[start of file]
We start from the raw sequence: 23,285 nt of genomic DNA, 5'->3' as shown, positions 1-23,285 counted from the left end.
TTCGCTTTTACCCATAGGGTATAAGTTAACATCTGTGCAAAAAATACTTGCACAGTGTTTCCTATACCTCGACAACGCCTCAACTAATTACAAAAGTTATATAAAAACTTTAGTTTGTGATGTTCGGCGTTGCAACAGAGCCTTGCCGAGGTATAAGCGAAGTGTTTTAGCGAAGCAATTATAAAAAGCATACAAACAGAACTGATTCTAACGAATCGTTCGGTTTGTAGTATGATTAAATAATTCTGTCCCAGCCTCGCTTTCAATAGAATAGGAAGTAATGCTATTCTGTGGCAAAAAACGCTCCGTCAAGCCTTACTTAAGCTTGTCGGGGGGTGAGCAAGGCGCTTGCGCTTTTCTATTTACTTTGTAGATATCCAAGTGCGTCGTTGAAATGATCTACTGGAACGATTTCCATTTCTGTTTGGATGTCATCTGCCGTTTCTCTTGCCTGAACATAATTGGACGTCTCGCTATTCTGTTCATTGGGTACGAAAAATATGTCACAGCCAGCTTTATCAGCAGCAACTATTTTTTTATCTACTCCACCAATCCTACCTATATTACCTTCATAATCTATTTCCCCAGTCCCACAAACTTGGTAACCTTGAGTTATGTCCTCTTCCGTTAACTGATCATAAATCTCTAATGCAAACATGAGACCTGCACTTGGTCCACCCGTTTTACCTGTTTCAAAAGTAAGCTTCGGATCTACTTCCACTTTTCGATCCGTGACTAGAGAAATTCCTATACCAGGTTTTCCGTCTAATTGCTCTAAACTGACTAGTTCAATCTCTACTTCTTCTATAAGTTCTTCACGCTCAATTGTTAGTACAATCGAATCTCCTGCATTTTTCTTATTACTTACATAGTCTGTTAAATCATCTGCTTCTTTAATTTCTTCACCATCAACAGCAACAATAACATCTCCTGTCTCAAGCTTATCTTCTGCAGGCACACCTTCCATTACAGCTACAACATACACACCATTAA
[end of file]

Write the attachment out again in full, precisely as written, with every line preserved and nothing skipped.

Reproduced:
We start from the raw sequence: 23,285 nt of genomic DNA, 5'->3' as shown, positions 1-23,285 counted from the left end.
TTCGCTTTTACCCATAGGGTATAAGTTAACATCTGTGCAAAAAATACTTGCACAGTGTTTCCTATACCTCGACAACGCCTCAACTAATTACAAAAGTTATATAAAAACTTTAGTTTGTGATGTTCGGCGTTGCAACAGAGCCTTGCCGAGGTATAAGCGAAGTGTTTTAGCGAAGCAATTATAAAAAGCATACAAACAGAACTGATTCTAACGAATCGTTCGGTTTGTAGTATGATTAAATAATTCTGTCCCAGCCTCGCTTTCAATAGAATAGGAAGTAATGCTATTCTGTGGCAAAAAACGCTCCGTCAAGCCTTACTTAAGCTTGTCGGGGGGTGAGCAAGGCGCTTGCGCTTTTCTATTTACTTTGTAGATATCCAAGTGCGTCGTTGAAATGATCTACTGGAACGATTTCCATTTCTGTTTGGATGTCATCTGCCGTTTCTCTTGCCTGAACATAATTGGACGTCTCGCTATTCTGTTCATTGGGTACGAAAAATATGTCACAGCCAGCTTTATCAGCAGCAACTATTTTTTTATCTACTCCACCAATCCTACCTATATTACCTTCATAATCTATTTCCCCAGTCCCACAAACTTGGTAACCTTGAGTTATGTCCTCTTCCGTTAACTGATCATAAATCTCTAATGCAAACATGAGACCTGCACTTGGTCCACCCGTTTTACCTGTTTCAAAAGTAAGCTTCGGATCTACTTCCACTTTTCGATCCGTGACTAGAGAAATTCCTATACCAGGTTTTCCGTCTAATTGCTCTAAACTGACTAGTTCAATCTCTACTTCTTCTATAAGTTCTTCACGCTCAATTGTTAGTACAATCGAATCTCCTGCATTTTTCTTATTACTTACATAGTCTGTTAAATCATCTGCTTCTTTAATTTCTTCACCATCAACAGCAACAATAACATCTCCTGTCTCAAGCTTATCTTCTGCAGGCACACCTTCCATTACAGCTACAACATACACACCATTAA